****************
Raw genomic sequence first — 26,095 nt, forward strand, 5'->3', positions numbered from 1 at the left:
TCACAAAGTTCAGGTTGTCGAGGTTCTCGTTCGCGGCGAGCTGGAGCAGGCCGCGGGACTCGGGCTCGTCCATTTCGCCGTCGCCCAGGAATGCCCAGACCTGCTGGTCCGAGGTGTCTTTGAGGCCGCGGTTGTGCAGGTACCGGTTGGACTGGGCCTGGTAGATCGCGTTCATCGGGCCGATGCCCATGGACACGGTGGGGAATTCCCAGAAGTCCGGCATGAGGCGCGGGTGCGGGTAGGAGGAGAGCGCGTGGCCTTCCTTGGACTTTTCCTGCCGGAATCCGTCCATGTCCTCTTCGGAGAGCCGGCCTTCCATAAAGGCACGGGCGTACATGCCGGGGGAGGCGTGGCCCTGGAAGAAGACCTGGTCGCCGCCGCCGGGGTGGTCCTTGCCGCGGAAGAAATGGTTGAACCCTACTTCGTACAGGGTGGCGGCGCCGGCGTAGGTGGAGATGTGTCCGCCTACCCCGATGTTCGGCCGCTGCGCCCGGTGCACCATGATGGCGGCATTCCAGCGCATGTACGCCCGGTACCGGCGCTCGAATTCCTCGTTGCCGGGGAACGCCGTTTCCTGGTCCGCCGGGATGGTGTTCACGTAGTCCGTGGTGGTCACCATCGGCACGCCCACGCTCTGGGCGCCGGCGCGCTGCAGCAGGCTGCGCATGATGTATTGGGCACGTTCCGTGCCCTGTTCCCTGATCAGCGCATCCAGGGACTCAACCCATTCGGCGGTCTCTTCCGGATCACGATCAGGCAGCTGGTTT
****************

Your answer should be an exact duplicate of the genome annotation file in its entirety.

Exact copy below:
Raw genomic sequence first — 26,095 nt, forward strand, 5'->3', positions numbered from 1 at the left:
TCACAAAGTTCAGGTTGTCGAGGTTCTCGTTCGCGGCGAGCTGGAGCAGGCCGCGGGACTCGGGCTCGTCCATTTCGCCGTCGCCCAGGAATGCCCAGACCTGCTGGTCCGAGGTGTCTTTGAGGCCGCGGTTGTGCAGGTACCGGTTGGACTGGGCCTGGTAGATCGCGTTCATCGGGCCGATGCCCATGGACACGGTGGGGAATTCCCAGAAGTCCGGCATGAGGCGCGGGTGCGGGTAGGAGGAGAGCGCGTGGCCTTCCTTGGACTTTTCCTGCCGGAATCCGTCCATGTCCTCTTCGGAGAGCCGGCCTTCCATAAAGGCACGGGCGTACATGCCGGGGGAGGCGTGGCCCTGGAAGAAGACCTGGTCGCCGCCGCCGGGGTGGTCCTTGCCGCGGAAGAAATGGTTGAACCCTACTTCGTACAGGGTGGCGGCGCCGGCGTAGGTGGAGATGTGTCCGCCTACCCCGATGTTCGGCCGCTGCGCCCGGTGCACCATGATGGCGGCATTCCAGCGCATGTACGCCCGGTACCGGCGCTCGAATTCCTCGTTGCCGGGGAACGCCGTTTCCTGGTCCGCCGGGATGGTGTTCACGTAGTCCGTGGTGGTCACCATCGGCACGCCCACGCTCTGGGCGCCGGCGCGCTGCAGCAGGCTGCGCATGATGTATTGGGCACGTTCCGTGCCCTGTTCCCTGATCAGCGCATCCAGGGACTCAACCCATTCGGCGGTCTCTTCCGGATCACGATCAGGCAGCTGGTTT